If I taught a workshop/seminars at ANWG '19 would you be interested?

Sunday, December 9, 2012

Technical Challenges

One of the reasons I was approached by the designer in Vancouver was because she needed some fabric of very particular specifications that the mill wasn't able to accommodate.  They recommended that she contact me.  (I did some 'sample' weaving for them a few years ago.)

The cloth had to be a particular quality in a very specific width.  And she wants just 50 meters of each design.  At least, to begin with.  The mill has a minimum length of 100 yards and they didn't want to deal with such a narrow fabric (47-48 cm).

For me the width was not a problem, nor was the length.  I used to do 100+ yard long warps for the fashion designer I wove for so 50 meters isn't that big a deal.  I know what I need to do to weave 100 yards - 50 meters presents no difficulty for me.

The challenge was getting exactly the width required.  Since the same yarn at the same epi but woven in a slightly different weave structure will lose different amounts in terms of width (granted only a 1/4", perhaps, but enough to make the cloth too wide for it's purpose) it required extensive sampling to find a) the right weave structure to produce the quality of cloth required and b) the correct width in the reed to provide a finished cloth of 47-48 cm.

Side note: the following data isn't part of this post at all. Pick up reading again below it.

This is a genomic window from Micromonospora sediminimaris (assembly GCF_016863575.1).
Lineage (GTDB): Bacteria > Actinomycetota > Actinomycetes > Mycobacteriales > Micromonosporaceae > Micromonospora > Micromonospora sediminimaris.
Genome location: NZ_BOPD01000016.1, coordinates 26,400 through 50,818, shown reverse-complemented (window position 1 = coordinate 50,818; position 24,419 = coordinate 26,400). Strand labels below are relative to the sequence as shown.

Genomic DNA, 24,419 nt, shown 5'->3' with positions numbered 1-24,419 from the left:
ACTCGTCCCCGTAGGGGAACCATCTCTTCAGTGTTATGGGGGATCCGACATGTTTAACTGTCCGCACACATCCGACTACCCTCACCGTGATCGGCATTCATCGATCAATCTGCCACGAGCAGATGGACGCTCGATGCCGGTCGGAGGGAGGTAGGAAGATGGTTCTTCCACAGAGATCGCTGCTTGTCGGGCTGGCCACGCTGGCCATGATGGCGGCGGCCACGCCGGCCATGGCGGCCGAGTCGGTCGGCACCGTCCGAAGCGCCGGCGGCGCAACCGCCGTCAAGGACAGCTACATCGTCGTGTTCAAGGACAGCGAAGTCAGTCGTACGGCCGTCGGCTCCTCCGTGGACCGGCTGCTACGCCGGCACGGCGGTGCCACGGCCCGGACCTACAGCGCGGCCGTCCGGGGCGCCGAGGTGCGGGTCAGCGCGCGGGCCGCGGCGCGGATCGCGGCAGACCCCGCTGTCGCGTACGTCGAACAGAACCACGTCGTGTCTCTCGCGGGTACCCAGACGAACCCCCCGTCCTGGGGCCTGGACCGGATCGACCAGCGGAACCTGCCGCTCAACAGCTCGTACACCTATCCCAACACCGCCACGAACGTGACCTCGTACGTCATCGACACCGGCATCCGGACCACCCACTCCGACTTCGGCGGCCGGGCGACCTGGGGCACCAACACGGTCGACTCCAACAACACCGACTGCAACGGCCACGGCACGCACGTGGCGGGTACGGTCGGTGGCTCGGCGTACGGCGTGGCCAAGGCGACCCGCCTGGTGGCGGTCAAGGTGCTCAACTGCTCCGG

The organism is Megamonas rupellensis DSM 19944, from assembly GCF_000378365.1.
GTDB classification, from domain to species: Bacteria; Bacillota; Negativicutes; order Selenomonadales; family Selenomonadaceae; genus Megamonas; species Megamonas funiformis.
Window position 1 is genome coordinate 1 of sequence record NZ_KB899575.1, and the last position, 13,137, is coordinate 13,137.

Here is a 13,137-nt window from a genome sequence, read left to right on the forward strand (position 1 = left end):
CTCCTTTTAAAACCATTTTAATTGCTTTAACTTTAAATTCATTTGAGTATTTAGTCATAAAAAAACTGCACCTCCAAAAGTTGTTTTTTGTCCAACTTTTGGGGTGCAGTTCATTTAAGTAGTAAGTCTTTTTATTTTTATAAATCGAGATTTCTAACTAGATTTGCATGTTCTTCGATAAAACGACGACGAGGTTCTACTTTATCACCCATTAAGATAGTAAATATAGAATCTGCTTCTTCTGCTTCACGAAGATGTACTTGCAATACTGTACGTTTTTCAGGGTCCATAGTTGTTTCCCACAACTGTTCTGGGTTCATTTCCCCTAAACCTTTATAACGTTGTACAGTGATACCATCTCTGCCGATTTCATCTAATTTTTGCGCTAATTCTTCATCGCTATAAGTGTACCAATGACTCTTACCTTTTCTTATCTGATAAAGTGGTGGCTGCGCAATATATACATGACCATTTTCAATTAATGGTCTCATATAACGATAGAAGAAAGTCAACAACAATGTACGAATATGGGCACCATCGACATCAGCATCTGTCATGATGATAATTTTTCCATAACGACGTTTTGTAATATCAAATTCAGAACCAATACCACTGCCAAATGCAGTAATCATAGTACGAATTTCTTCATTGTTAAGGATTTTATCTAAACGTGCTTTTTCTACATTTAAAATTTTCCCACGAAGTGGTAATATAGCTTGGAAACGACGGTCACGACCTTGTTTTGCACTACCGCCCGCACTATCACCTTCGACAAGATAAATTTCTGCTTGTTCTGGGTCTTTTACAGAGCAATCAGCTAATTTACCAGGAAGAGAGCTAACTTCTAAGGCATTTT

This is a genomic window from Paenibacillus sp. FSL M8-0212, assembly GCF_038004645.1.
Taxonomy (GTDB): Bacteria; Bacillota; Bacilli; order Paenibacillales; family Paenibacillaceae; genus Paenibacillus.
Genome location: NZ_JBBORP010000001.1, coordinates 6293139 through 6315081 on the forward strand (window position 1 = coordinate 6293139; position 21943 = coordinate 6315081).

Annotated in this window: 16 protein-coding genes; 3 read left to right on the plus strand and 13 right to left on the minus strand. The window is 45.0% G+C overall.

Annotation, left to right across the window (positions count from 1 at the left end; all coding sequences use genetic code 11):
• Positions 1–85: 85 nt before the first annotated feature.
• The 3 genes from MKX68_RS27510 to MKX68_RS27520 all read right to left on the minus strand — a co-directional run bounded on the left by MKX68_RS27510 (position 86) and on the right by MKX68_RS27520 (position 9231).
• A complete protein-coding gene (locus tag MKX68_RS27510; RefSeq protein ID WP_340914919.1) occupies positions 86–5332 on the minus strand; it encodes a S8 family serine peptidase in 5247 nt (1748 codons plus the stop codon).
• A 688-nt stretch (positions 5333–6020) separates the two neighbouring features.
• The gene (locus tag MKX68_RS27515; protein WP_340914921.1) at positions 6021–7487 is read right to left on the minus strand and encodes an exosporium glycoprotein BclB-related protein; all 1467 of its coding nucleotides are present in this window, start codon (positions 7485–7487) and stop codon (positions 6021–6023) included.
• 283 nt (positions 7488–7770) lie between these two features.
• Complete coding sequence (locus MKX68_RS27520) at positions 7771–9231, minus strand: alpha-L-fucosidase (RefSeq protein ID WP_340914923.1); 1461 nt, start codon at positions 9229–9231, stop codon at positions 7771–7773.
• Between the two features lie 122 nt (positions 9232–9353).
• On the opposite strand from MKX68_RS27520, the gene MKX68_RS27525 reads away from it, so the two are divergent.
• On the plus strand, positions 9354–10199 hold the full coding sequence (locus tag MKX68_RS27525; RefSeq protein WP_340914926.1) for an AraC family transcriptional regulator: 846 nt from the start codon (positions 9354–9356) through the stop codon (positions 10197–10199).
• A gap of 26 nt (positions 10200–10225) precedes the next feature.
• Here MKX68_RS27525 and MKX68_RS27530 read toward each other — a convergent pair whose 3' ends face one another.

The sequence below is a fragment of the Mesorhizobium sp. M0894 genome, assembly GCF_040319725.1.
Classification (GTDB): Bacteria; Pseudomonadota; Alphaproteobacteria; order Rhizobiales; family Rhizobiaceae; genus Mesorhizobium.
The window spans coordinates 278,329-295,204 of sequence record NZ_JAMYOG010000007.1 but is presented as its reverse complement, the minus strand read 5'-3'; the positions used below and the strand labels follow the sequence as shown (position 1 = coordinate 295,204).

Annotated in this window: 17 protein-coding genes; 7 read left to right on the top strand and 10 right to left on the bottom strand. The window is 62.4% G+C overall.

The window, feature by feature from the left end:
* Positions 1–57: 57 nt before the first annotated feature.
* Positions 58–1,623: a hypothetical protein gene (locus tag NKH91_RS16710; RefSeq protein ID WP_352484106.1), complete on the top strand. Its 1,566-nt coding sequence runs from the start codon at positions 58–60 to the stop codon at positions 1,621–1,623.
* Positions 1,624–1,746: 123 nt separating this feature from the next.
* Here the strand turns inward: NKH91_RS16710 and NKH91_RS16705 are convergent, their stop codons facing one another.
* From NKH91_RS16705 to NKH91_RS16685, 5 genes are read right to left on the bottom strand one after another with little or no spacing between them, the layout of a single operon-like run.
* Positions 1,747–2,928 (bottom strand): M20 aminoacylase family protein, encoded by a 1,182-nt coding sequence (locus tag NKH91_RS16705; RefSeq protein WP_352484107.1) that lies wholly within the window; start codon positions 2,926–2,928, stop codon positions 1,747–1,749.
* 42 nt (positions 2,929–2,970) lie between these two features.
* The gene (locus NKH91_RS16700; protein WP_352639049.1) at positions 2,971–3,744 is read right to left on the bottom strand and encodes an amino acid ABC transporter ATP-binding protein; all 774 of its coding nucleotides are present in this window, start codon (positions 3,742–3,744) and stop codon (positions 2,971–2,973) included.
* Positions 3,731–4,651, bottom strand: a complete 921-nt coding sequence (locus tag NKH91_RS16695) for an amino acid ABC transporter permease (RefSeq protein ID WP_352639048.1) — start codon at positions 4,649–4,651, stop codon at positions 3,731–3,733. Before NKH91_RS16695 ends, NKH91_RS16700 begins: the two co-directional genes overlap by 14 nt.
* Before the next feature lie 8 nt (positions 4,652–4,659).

Since the ideal width in the reed requires a fraction of an inch I had to figure out how to make that fraction work in my one inch sectional beam.  The easiest way to work with it was to beam whole numbers, then cut back the excess threads.  (It is not a good idea to fill one section with fewer ends than all the rest as those threads will be a different length than the rest of the warp.)

To make it easy, I threaded the extra threads and tied them on, wove my header and then cut the extra threads away.  





If you squint you can see the cut threads at the top of the photo.  The extra threads where then stripped out of the reed and heddles and taken to the back of the loom where they were wound around an empty cardboard tube and suspended from the tension box rail (there is no back beam as such on my AVL).


As I weave the tubes will drop and when the threads are long enough I'll route them up over my warping valet so that they have a longer drop and I only need to wind them up every 2 yards instead of just under 1 yard.

And no, the extra threads won't go to waste.  I know someone who weaves a lot of inkle bands willing to deal with these bundles of yarn in order to get 'free' yarn for her inkle bands....

Currently reading Skeletons by Kate Wilhelm

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